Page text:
One of Michigan’s most eminent buildings — the white wooden clubhouse of the famed Oakland Hills Country Club in Bloomfield Township — burned to the ground Thursday, taking with it a century of golf history and mementos that can never be replaced.
Throughout the day, dozens of firefighters battled the blaze and then the weather, as rain turned to ice and then snow.
For hours, the entire area, for as far as a mile, smelled like a chimney.
Even though Oakland Hills is a posh, 750-member private club with many rules and traditions — proper attire is required, shirttails must be tucked and, if in doubt, dress up, not down — the loss was significant to many Michiganders who saw the club as aspiration.
Rick Palmer, the club president, said General Manager Christine Pooler called him at about 9:30 a.m. when the fire alarm was pulled, adding that he does not yet know exactly where the fire started or what caused it.
But, he said, the damage is “very, very, very significant.”
“It’s a devastating day,” he added. “But to the credit of our members and our resolve and our team, we’re more committed than ever that this won’t affect any of that. Buildings, clubhouses will get rebuilt.”
Some items, he said, were recovered, but how many is unclear. Fortunately, the golf courses, as well as the tennis, recreation, golf maintenance and First Tee golf buildings, were undamaged.
Oakland Hills members, Palmer added, are like family, a “second family” and the feeling of devastation has been intense, but so is the resolve of getting through the hard times and “coming back better than ever.”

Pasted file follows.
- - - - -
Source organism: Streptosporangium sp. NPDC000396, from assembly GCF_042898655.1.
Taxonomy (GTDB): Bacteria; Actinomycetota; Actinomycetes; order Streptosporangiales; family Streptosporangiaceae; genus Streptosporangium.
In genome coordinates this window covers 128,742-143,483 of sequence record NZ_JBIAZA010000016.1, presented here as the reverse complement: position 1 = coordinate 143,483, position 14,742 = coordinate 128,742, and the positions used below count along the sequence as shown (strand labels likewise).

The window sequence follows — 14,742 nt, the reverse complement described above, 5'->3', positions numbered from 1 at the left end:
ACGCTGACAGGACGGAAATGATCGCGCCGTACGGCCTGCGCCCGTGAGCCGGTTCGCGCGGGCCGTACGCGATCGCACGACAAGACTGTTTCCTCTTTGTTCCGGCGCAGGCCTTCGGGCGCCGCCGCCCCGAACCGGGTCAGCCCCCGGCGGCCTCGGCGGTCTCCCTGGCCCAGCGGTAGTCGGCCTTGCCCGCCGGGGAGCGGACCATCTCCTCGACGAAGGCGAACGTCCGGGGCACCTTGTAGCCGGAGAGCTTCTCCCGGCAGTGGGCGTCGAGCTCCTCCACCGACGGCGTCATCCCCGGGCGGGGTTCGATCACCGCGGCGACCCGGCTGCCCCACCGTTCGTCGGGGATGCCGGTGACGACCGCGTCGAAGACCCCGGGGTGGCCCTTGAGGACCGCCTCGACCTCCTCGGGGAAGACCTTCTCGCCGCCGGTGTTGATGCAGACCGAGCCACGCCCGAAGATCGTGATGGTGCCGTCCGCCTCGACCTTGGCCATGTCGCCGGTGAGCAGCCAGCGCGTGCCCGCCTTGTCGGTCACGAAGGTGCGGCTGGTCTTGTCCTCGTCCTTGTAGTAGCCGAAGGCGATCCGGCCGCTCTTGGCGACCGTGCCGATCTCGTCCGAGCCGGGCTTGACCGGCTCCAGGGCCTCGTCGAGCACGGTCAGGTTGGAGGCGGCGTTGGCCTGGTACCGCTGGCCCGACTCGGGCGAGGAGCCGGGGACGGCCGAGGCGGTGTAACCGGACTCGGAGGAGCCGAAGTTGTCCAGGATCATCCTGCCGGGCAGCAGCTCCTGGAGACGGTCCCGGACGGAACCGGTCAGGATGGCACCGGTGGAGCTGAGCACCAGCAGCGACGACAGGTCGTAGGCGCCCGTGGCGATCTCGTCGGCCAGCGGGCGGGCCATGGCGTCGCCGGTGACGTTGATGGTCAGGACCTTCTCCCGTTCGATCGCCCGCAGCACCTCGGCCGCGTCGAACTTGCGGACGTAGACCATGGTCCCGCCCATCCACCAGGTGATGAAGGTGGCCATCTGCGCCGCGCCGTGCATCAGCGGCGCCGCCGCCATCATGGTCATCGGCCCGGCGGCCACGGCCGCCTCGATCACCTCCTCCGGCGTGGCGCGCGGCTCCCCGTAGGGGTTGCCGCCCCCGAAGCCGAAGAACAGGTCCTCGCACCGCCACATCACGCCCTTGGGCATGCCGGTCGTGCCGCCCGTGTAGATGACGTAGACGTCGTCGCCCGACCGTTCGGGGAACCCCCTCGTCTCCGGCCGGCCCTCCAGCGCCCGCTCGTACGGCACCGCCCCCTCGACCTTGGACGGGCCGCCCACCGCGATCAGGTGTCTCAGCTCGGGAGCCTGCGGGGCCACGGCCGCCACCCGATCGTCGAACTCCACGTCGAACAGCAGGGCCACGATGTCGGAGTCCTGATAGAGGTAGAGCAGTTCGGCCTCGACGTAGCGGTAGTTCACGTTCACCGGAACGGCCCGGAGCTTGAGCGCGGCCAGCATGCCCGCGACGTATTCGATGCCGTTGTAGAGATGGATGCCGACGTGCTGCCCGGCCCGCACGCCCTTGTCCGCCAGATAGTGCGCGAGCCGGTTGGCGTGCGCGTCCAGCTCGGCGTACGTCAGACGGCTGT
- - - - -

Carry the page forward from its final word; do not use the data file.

Golfing great Jack Nicklaus, the Golden Bear, called the club “iconic,” adding that the clubhouse is “is as much a part of the story as the golf itself.” He said he was fortunate in recent years to visit Oakland Hills several times, and each opportunity reminded him of the club’s legacy.
“It is a sad day for the membership, but also for the countless people, like me, who respect and appreciate Oakland Hills,” he said. “They will be able to rebuild the clubhouse, but it will be difficult to replace the many memories lost today.”
Dick Doyle, 86, called the fire “devastating and traumatic.”
A member for about 40 years and a former club president, he added that members “can always build a new clubhouse, but the golf heritage of the club that was represented on the walls of all the rooms is probably all gone.”
Lost, he said, likely are portraits of the golf greats who played — and won tournaments — there, including Sam Snead, Arnold Palmer and Nicklaus. Original trophies, clothing and old photos of the significant events the club had hosted are no more.
Some reports late Thursday suggested members may have been able to save some things.
Firefighters rushed into parts of the clubhouse to remove valuables as the fire, unstoppable, blazed toward them, Bloomfield Township Fire Chief John LeRoy said.
“We got some items out, some of the trophies and memorabilia. Members were directing us about what they wanted out before the fire got to those areas,” LeRoy said.
He said the 911 call came at 9:17 a.m. after a cook smelled smoke in the kitchen, although it’s not known whether the fire started in the kitchen, LeRoy said.
Like many commercial buildings, the clubhouse was equipped with ceiling-mounted sprinklers triggered by smoke, but they were unable to quench the fire, he said.
“This may have been in the walls and between the floors, so the sprinklers couldn’t get at it,” he said.
“We’ll probably never know what truly happened, the damage is so far advanced,” LeRoy said at 9 p.m. Thursday from the scene. He said he expected to be with his squad of firefighters on the scene all night.
“We still have water flowing. The building’s so collapsed, you can’t get water to some of the hot spots. You stop the water and the fire comes back in five minutes,” he said.
In any case, the fire also scarred personal memories.
Members hosted some of the most important events of their lives in the clubhouse. Doyle, a retired engineer and executive who is vacationing in Florida, said all three of his children — two daughters and a son — had their wedding receptions there.
Fighting the fire
By about 10 a.m., flames licked the roof of the century-old clubhouse as black smoke billowed. The fire quickly spread, engulfing much of the structure on the 3950 block of West Maple Road in Bloomfield Township.
The blaze, fire officials said, appeared to start in the attic.